Gideon R. von Wielligh (sometimes Van Wielligh), surveyor and early popular writer in Afrikaans, was the son of Nikolaas von Wielligh and his wife Martha M. Retief. He was educated privately and at the Paarl Gymnasium. In 1879 he passed the examination for the Certificate of proficiency in the theory of land surveying of the University of the Cape of Good Hope and the next year was admitted as a government land surveyor in the Cape Colony. He was admitted to practice as a land surveyor in the South African Republic (Transvaal) in 1883 and the next year was appointed surveyor-general of the territory, succeeding G.P. Moodie*. He held this post until 1895, whe he was succeeded by Johan F.B. Rissik*.
During the Anglo-Boer War (1899-1902) Von Wielligh was commissioner in charge of the British prisoners of war at Waterval, north of Pretoria, and later was interned at Louren?o Marques (now Maputo) by the British. After the war he was again admitted to practice as a land surveyor in what was then the Transvaal Colony, on 8 August 1902. Subsequently he became a member of the Institute of Land Surveyors of the Transvaal.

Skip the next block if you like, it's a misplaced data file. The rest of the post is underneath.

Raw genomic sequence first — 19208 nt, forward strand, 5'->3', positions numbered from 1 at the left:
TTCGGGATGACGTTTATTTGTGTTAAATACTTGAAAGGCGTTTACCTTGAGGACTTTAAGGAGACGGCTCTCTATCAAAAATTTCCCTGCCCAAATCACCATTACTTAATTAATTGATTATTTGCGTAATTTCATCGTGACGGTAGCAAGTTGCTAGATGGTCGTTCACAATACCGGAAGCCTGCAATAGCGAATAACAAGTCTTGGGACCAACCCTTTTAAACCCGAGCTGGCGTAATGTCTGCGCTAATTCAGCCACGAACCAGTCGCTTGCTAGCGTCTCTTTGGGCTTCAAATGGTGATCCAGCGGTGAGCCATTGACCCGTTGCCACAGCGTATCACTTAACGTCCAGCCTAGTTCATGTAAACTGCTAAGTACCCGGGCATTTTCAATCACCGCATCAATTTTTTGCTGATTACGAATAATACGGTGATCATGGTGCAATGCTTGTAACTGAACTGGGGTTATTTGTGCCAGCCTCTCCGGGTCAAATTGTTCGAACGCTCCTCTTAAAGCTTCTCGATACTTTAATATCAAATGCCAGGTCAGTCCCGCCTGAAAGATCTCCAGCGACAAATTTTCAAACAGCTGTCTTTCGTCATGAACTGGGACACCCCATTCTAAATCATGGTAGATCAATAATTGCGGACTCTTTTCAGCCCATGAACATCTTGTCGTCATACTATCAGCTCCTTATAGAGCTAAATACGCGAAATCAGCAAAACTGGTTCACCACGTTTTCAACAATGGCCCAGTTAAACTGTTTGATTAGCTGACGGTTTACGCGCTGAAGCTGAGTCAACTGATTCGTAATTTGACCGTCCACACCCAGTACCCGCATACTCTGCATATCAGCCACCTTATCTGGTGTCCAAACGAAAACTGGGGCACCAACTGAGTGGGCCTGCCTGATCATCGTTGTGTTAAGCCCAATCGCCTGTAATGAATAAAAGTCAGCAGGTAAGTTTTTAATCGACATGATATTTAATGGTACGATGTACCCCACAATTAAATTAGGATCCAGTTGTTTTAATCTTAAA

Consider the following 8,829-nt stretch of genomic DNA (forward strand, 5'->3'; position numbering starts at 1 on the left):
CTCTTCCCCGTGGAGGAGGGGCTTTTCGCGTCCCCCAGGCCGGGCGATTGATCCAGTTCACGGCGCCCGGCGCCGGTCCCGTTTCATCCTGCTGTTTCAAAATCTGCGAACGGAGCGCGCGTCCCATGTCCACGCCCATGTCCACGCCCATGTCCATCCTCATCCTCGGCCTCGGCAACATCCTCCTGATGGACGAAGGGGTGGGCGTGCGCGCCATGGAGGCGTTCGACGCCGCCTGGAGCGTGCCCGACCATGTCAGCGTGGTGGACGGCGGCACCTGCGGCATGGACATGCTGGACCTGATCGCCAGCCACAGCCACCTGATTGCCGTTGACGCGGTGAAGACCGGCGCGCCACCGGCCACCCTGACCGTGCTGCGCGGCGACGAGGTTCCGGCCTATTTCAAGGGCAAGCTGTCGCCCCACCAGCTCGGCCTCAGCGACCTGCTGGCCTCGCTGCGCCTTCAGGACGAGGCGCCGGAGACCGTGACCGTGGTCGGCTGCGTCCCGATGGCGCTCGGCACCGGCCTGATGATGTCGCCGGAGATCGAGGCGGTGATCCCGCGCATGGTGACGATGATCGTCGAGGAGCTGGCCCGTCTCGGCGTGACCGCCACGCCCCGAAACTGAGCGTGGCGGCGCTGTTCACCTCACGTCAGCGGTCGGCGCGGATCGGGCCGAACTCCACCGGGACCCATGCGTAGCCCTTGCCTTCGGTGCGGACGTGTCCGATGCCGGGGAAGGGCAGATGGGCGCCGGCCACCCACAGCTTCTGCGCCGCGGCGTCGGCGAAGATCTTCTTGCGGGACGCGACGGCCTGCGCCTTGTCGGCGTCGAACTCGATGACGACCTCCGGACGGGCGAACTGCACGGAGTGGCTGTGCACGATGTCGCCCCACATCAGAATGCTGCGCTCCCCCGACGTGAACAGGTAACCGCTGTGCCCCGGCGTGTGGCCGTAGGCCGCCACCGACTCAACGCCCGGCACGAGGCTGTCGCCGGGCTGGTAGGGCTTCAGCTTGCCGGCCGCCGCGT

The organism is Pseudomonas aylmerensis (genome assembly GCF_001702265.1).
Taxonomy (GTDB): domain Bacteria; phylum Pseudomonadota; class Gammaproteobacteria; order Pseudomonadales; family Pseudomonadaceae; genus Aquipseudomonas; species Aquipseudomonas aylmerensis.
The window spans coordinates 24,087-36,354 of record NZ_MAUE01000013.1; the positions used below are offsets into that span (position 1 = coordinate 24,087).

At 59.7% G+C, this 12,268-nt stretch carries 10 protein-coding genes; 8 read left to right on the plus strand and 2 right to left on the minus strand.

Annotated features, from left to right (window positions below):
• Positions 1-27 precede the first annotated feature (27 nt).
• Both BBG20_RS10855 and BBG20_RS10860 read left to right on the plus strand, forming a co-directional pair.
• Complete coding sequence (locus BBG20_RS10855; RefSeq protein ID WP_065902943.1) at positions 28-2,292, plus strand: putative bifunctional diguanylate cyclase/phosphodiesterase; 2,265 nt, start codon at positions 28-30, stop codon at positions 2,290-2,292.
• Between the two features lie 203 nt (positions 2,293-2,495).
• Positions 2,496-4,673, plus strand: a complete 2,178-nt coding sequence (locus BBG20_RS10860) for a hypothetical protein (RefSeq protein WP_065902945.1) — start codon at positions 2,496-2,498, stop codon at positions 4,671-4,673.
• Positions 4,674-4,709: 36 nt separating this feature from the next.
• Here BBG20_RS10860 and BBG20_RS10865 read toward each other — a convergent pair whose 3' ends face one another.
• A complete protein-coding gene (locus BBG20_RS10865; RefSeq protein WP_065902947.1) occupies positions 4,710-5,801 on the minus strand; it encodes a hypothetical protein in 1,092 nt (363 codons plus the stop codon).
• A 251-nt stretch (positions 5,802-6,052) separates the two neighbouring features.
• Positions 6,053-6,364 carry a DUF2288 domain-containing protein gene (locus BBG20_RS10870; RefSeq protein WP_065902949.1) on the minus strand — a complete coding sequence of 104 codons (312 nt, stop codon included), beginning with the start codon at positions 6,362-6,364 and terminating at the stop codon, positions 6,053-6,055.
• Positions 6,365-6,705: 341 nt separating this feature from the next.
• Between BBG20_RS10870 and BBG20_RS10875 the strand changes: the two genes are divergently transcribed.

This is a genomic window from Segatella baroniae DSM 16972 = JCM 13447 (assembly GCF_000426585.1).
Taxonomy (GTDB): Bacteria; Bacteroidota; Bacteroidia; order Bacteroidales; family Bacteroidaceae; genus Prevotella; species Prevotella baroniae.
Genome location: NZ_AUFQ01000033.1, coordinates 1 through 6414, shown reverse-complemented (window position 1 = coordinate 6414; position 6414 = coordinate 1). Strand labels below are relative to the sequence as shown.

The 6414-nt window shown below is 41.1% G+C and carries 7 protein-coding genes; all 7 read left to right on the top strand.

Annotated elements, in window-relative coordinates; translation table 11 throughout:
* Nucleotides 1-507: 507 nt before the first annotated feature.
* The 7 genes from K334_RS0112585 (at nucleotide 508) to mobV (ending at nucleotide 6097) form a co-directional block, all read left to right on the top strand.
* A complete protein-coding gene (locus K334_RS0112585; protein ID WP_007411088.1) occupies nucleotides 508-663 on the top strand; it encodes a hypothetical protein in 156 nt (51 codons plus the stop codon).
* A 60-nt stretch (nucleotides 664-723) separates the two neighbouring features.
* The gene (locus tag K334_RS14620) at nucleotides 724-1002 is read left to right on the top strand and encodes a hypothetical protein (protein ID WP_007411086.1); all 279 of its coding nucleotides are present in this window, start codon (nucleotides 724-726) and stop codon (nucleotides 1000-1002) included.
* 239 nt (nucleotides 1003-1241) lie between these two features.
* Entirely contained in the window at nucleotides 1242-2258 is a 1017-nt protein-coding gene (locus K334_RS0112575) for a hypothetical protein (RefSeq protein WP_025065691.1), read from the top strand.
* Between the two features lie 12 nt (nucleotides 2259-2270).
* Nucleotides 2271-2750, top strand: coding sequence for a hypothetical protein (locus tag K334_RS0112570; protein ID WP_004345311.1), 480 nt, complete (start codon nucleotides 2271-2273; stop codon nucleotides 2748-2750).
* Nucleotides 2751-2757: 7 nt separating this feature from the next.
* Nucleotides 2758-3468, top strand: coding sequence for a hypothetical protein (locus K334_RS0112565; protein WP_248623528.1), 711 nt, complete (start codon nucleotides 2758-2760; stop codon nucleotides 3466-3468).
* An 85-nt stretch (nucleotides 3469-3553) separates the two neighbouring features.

Von Wielligh was married to Elizabeth de Villiers, with whom he had three sons and a daughter. He joined the Genootskap van Regte Afrikaners in 1876 and from then until 1891 wrote for Die Afrikaanse Patriot and later for Ons Klyntji (1896-1906), Ons Taal (1907-1909) and other Afrikaans periodicals. In 1903 he visited Maputo again to collect astronomical instruments that had belonged to the government of the South African Republic. While attending a carnival there, lime was thrown in his eyes, leaving him with severely inpaired sight. He appears to have left the Transvaal Colony shortly afterwards, and by 1909 was living in Paarl. In spite of his misfortune he continued to write. Among others he contributed an article on "The culture of the Buchu plant" to the Agricultural Journal of the Union of South Africa in 1913. Around that time he became one of some 40 persons who's letters were published in the Agricultural Journal (1913-1914, Vol. 6-8), all affirming the widely held view that South Africa was drying up and suggesting various causes and remedies. His books included a number of adventure stories for children, a monograph on bee-keeping (1909), a work on spoken Afrikaans (1925), another on the Genootskap van Regte Afrikaners (1925), stories of the San (1919-1921, 4 vols) and animal stories of the Khoi (1917-1922, 4 vols). He was an energetic, cheerful and pleasant person with a good sense of humour.